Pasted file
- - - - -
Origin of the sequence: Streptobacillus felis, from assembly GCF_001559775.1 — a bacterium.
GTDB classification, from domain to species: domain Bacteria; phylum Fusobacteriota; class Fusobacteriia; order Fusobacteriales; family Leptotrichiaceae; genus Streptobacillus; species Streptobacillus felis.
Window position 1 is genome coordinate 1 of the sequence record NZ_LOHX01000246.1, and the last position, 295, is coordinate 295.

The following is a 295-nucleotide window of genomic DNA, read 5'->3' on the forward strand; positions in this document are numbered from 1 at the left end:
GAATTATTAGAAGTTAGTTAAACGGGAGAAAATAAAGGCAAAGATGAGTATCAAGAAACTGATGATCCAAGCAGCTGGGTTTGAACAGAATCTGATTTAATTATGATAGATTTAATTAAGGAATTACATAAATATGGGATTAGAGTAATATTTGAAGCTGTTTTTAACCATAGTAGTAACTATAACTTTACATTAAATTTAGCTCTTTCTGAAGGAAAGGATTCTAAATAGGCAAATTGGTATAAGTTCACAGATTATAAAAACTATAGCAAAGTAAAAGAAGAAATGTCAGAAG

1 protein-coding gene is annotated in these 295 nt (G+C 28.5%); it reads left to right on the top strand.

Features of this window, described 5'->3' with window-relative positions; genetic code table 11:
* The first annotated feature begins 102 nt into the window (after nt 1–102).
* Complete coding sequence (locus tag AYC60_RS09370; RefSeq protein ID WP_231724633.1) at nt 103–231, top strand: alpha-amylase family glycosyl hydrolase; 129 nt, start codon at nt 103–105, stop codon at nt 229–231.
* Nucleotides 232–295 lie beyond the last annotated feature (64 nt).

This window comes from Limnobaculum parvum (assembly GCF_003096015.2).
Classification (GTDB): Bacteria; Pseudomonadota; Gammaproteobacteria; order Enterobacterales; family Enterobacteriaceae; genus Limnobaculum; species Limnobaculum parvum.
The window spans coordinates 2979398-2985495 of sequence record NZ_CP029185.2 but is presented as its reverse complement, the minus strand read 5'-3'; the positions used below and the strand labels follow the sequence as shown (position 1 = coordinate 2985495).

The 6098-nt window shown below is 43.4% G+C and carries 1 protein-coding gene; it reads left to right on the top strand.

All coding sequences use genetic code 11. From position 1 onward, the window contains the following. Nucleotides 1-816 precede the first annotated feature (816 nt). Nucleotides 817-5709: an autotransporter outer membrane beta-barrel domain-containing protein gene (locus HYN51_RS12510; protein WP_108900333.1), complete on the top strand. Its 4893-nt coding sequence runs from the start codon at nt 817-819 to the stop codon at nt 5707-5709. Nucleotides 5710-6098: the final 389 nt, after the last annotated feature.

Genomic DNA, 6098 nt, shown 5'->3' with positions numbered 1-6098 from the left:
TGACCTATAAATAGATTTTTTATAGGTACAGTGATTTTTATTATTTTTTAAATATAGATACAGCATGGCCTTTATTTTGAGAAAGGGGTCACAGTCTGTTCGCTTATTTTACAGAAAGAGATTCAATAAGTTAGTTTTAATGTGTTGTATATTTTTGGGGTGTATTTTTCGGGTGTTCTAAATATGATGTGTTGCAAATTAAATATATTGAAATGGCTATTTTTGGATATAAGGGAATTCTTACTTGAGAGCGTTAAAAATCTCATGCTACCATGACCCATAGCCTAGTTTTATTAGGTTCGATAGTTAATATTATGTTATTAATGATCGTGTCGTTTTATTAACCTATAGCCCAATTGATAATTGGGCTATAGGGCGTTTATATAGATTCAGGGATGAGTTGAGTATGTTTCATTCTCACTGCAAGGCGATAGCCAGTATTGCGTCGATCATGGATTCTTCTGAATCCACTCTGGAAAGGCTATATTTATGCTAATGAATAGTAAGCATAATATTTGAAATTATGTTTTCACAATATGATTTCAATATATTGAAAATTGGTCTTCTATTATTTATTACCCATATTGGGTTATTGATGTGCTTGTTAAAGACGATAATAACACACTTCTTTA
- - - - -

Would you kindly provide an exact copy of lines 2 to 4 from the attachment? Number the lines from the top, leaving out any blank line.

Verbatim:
GTDB classification, from domain to species: domain Bacteria; phylum Fusobacteriota; class Fusobacteriia; order Fusobacteriales; family Leptotrichiaceae; genus Streptobacillus; species Streptobacillus felis.
Window position 1 is genome coordinate 1 of the sequence record NZ_LOHX01000246.1, and the last position, 295, is coordinate 295.

The following is a 295-nucleotide window of genomic DNA, read 5'->3' on the forward strand; positions in this document are numbered from 1 at the left end: